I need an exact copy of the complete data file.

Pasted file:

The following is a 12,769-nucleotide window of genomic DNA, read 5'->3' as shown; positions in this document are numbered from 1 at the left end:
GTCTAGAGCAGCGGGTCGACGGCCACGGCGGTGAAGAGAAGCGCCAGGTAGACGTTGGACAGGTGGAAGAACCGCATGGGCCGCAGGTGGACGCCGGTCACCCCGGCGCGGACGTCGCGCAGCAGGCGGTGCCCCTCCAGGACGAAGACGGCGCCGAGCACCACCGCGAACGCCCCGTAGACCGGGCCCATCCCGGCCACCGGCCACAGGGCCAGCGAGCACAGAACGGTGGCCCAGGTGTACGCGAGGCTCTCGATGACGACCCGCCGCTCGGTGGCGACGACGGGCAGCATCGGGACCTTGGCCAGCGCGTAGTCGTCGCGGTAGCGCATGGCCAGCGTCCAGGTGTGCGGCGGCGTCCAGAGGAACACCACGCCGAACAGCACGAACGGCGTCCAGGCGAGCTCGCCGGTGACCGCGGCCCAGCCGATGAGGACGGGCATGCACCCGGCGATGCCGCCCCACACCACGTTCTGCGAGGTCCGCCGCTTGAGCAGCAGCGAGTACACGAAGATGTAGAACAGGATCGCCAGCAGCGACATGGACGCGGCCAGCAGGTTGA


The following is a 12,769-nucleotide window of genomic DNA, read 5'->3' as shown; positions in this document are numbered from 1 at the left end:
GTCTAGAGCAGCGGGTCGACGGCCACGGCGGTGAAGAGAAGCGCCAGGTAGACGTTGGACAGGTGGAAGAACCGCATGGGCCGCAGGTGGACGCCGGTCACCCCGGCGCGGACGTCGCGCAGCAGGCGGTGCCCCTCCAGGACGAAGACGGCGCCGAGCACCACCGCGAACGCCCCGTAGACCGGGCCCATCCCGGCCACCGGCCACAGGGCCAGCGAGCACAGAACGGTGGCCCAGGTGTACGCGAGGCTCTCGATGACGACCCGCCGCTCGGTGGCGACGACGGGCAGCATCGGGACCTTGGCCAGCGCGTAGTCGTCGCGGTAGCGCATGGCCAGCGTCCAGGTGTGCGGCGGCGTCCAGAGGAACACCACGCCGAACAGCACGAACGGCGTCCAGGCGAGCTCGCCGGTGACCGCGGCCCAGCCGATGAGGACGGGCATGCACCCGGCGATGCCGCCCCACACCACGTTCTGCGAGGTCCGCCGCTTGAGCAGCAGCGAGTACACGAAGATGTAGAACAGGATCGCCAGCAGCGACATGGACGCGGCCAGCAGGTTGA